hold on the branch, glared at us rather rudely, then slowly
moved higher up the tree out of reach and curled up in a fork
for a short sleep. We continued to watch her for a while but
decided to abort our mission after she began to stir as she
was too high for a second attempt.
the early hours of the morning we'd had enough - we were tired, cold and hungry
so we headed back to the lab-come-volunteers-quarters for a few hours of sleep.
possum is assessed the morning after capture, so for the first
task of our second day we processed Frodo. While still safe
and snug inside his calico bag Helen anaesthetised him ready
for the procedure. This was Therese's and my first up-close-and-personal
experience with a ringtail possum so it was an exciting time.
As with all the possums in the study, Frodo was weighed and
measured and labs were taken, including blood, urine and faeces,
eyes swabs and saliva swabs, and then finally the tracking collars
were removed. Frodo was then placed in recovery where he was
slowly returned to consciousness. He was then left to sleep
for the rest of the day.
dark we returned to the forest. We released Frodo back to his
home and our
next mission was a mortality check on Amelia to make sure she
was OK. She was perfectly fine but sitting high in a tree way
out of reach - maybe she knew we'd be back? - so we left her
and we went in search of another possum.
a while we found Merlin and we set up our capture equipment. Unfortunately we
failed to secure Merlin as it was cold, wet and windy and the conditions were
not great for darting possums. So the night ended early and we got to bed not
long after midnight.
third night out was quite successful, even if our first capture attempt proved
not to be - Kiri, a female, was skimmed by the dart which made her a little sleepy
but not enough for capture.
then went back to find Merlin. After the failed attempt to capture
him the night before, we were determined to get him this time.
We set up our equipment and then for the next hour and a half
we watched, we waited, we attempted to dart, we cursed as Merlin
was a quick mover and then we waited some more. We were nearing
the end of our perseverance when Helen saw a window of opportunity
as Merlin presented his rump to us as if to say "oh
all right, let's get this over with!"
the dart had found its target Therese and Helen stood underneath
the spot where Merlin sat in the tree. It was my job to give
continual updates on his position in the tree and his state
of consciousness. Then, just as he was about to fall I'd yell
"now!" and the girls would capture him in the
large blanket held out to protect his fall. Merlin was then
settled in his bag, and we moved on to the next possum.
a female, was tracked but found to be too high to capture. We then found Arwen,
another female, who turned out to be our easiest capture for the entire week -
just 15 minutes to dart and bag! A quick assessment of Arwen showed that she had
twin joeys in the pouch!
two successful captures and being well after midnight we returned to the lab.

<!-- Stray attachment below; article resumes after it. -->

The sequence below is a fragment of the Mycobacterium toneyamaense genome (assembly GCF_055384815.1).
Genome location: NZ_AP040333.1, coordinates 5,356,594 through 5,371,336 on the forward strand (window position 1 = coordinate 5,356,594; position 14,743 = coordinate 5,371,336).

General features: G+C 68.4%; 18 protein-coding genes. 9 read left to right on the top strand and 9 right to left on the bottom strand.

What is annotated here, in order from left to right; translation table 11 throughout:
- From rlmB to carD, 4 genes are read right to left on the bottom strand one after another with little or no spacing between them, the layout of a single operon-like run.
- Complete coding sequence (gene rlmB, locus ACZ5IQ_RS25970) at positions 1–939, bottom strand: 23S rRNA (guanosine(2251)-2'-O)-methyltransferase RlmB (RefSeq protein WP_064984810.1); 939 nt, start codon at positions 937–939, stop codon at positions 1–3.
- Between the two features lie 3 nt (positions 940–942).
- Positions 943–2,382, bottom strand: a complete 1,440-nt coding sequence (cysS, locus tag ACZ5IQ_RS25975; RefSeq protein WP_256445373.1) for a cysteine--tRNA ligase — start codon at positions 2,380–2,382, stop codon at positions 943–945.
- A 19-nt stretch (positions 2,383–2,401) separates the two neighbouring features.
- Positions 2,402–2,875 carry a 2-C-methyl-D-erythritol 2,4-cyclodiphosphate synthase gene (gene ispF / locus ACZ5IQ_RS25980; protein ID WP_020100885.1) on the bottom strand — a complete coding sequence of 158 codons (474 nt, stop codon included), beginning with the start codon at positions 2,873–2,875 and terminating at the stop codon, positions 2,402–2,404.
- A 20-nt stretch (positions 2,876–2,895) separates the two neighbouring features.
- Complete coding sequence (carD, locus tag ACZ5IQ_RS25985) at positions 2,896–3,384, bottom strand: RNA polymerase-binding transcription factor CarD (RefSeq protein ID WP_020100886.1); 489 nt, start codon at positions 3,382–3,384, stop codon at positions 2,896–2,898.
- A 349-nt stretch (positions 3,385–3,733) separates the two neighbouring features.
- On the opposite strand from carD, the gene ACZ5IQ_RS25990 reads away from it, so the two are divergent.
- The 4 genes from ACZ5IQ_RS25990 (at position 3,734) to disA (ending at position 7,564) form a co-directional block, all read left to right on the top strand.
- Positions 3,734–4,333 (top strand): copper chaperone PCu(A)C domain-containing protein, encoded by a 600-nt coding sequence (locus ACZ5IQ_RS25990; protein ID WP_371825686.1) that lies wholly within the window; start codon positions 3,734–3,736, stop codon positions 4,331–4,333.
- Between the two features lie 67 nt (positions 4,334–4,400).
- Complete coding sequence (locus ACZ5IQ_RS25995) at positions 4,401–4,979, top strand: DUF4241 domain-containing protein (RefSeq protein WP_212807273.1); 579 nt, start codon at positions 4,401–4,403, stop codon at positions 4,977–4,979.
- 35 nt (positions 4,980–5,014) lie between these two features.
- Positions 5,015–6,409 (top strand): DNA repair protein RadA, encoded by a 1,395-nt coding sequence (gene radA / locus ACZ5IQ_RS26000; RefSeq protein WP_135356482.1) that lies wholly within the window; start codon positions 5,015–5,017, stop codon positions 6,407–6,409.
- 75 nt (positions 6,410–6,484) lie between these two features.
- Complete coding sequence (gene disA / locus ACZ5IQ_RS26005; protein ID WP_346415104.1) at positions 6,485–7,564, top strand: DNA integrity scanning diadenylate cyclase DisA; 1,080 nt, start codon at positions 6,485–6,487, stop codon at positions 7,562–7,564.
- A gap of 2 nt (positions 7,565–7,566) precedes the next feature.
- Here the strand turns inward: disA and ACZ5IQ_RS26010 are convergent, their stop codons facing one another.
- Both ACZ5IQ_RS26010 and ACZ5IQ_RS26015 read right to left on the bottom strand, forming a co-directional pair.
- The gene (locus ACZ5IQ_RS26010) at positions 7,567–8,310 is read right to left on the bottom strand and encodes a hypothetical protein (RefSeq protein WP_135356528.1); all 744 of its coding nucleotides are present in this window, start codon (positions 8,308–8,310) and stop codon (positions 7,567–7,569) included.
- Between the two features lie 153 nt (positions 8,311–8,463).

was processed first. Knowing just how vulnerable the species
are, it was heartening to see the two wiggling joey's the size
of jelly beans in Arwen's pouch. Merlin was then processed and
both possums were secured and left to sleep for the day.
night, after Arwen and Merlin were released back into their
home ranges, we captured Kiri (a female) in 20 minutes. We were
getting better working in our team and knew each of our jobs
without having to discuss a capture plan.
then tracked Igrain but failed an attempted capture, then Nora, Leelu, and Amelia
were found, but all three were too high in the trees.
then decided that we would attempt capture of Luna, a twelve
month old female possum who was one of last years Joey's
Western Ringtail Possums generally share their mothers home
ranges and males tend to venture off to find a new territory.
Luna went against this usual trend however and traveled a whopping
1.5 kilometres in the two nights after her first capture when
the monitoring collar was applied.
was darted quite quickly but it took some time for the sedative to start working.
She became very groggy but not enough to release her grip and fall to the open
blanket. Helen decided that it was too risky to leave Luna in such a state so
out came the extendable pole to aid in the capture and it wasn't long before we
had Luna bagged and were on our way home.
- our last day
and I were a little sad to be working our last day with Helen and the possums
- but what a lovely last day it was.
assessment was first of the day and we were all exciting to
see that she had a larger Joey in the pouch. As best she could,
Helen measured the joeys head which was about 21mm in length.
The Joey looked plump and healthy so we didn't attempt any more
assessment. If it had been a bit bigger, the Joey would have
been removed from the pouch and properly assessed before being
returned to mums warm and dark pouch.
also had a Joey, another little jelly bean. Helen was very pleased
to see that Luna's big move hadn't distressed her at all and
she was healthy and content enough to breed.
lab were interesting. The new spot she'd decided to set up home
in had primarily Marri Gums and not the Peppermint Gums of the
Gelorup forest. As a result her wee was a much darker colour,
as you can see in the photos of Frodo's labs and Luna's labs.
on dark we released Kiri and Luna and we had the pleasure of
watching Luna for a while as she sat and watched us.
it was our last night we decided to celebrate our week by going
out to dinner and enjoying a glass or two of champagne. We had
been successful in capturing and removing the collars of most
of the projects possums in the Gelorup forest - there were only
a few more for the next lot of volunteers to capture.
me, releasing the possums were the most rewarding experiences
of my time helping on the project. Over many months these little
possums had been through several captures and assessments and
had what must have been very annoying collars on - sometimes
science is a harsh mistress! But these little possums took it
very well and due to excellent planning by Helen and her team
there were very few signs of distress in the animals.
of their use in the project a wealth of information on this
endangered species has been collated and now these animals have
an even better chance of being understood, managed - and saved!